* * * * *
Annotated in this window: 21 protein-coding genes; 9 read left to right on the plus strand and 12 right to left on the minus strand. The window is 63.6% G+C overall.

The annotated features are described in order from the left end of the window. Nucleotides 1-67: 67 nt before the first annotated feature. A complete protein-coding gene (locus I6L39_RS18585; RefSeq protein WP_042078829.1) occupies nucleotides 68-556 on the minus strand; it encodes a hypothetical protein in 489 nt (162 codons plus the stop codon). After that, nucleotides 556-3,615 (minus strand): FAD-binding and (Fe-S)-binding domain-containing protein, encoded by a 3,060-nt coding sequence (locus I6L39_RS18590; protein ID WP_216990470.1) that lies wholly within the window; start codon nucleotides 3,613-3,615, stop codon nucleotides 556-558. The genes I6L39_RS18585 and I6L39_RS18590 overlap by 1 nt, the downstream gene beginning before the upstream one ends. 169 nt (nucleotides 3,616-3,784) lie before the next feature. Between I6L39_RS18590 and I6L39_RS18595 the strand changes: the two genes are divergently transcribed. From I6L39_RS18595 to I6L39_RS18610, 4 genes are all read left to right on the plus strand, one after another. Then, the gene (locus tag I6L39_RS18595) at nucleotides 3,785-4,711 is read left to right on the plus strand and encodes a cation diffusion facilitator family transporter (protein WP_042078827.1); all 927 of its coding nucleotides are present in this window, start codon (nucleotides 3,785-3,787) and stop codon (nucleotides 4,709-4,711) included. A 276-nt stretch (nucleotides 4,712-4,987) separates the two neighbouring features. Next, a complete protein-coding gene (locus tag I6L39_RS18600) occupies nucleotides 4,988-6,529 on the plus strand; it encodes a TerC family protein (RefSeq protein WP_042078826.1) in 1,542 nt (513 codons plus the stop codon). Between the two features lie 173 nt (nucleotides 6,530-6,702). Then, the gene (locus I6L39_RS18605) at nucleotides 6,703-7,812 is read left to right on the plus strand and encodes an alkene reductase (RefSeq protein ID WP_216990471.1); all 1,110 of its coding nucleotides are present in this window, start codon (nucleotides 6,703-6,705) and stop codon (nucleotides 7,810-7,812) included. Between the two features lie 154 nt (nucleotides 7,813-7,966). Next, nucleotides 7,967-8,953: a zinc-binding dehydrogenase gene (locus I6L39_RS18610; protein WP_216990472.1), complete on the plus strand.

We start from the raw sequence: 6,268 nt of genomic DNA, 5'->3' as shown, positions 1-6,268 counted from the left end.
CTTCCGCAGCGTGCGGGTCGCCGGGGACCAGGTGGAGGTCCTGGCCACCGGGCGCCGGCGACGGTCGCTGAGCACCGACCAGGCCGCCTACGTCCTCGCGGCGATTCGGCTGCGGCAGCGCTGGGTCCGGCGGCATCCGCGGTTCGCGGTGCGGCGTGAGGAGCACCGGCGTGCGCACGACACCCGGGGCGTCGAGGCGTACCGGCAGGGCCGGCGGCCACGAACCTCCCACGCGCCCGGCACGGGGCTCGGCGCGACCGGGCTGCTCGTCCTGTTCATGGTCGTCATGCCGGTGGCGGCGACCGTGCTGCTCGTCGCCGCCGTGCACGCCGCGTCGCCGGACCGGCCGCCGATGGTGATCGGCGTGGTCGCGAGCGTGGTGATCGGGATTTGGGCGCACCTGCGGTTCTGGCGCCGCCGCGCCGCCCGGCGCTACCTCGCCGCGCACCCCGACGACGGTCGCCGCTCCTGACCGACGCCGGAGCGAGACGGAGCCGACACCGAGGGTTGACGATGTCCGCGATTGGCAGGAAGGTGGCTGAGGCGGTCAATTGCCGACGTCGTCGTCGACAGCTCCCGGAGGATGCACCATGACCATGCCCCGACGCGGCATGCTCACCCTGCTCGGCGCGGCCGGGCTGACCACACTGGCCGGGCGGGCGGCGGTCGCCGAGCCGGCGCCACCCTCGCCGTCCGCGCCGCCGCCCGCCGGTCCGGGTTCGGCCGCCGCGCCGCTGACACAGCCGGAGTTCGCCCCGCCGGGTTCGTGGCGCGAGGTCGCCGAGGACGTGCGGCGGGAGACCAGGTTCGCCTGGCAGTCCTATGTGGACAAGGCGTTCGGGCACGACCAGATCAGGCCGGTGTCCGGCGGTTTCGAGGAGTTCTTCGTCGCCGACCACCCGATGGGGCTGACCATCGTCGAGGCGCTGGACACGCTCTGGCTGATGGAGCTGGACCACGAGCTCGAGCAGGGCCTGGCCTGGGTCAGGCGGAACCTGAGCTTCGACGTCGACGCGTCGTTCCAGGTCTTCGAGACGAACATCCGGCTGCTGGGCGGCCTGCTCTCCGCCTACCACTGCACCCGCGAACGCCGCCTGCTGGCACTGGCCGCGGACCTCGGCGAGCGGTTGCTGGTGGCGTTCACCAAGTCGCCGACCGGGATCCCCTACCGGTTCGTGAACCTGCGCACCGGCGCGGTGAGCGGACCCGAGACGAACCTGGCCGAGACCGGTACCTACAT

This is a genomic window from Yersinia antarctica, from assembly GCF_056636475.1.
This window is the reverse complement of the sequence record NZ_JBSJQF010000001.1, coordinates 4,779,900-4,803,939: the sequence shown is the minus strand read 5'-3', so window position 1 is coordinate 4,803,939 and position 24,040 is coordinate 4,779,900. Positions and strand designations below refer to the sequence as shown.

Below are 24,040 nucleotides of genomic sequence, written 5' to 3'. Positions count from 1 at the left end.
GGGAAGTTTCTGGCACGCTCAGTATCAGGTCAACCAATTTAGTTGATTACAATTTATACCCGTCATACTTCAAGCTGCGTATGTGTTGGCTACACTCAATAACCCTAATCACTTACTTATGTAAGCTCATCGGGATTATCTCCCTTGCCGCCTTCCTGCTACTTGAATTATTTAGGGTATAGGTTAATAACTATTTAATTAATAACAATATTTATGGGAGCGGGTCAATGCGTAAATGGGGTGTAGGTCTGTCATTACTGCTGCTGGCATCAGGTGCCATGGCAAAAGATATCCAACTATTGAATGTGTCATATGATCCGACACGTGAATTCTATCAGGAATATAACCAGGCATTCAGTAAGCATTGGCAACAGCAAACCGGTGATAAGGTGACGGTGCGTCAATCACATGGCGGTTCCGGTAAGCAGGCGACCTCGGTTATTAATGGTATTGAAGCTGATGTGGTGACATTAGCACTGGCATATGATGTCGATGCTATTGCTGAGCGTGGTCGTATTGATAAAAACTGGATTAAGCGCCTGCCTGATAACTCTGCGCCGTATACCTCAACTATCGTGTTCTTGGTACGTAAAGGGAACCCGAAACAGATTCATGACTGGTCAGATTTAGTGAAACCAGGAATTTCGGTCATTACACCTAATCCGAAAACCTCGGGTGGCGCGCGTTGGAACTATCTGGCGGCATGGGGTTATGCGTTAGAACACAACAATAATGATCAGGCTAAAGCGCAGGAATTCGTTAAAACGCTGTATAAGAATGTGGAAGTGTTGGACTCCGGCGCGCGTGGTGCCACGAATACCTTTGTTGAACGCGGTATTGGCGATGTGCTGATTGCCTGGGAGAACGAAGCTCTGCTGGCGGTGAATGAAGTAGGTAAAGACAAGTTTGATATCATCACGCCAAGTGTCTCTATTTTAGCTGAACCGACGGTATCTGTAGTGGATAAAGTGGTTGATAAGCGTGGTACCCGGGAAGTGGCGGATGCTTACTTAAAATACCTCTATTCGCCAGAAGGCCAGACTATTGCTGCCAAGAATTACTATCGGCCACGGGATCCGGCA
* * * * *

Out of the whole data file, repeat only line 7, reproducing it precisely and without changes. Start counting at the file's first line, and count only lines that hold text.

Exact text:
Below are 24,040 nucleotides of genomic sequence, written 5' to 3'. Positions count from 1 at the left end.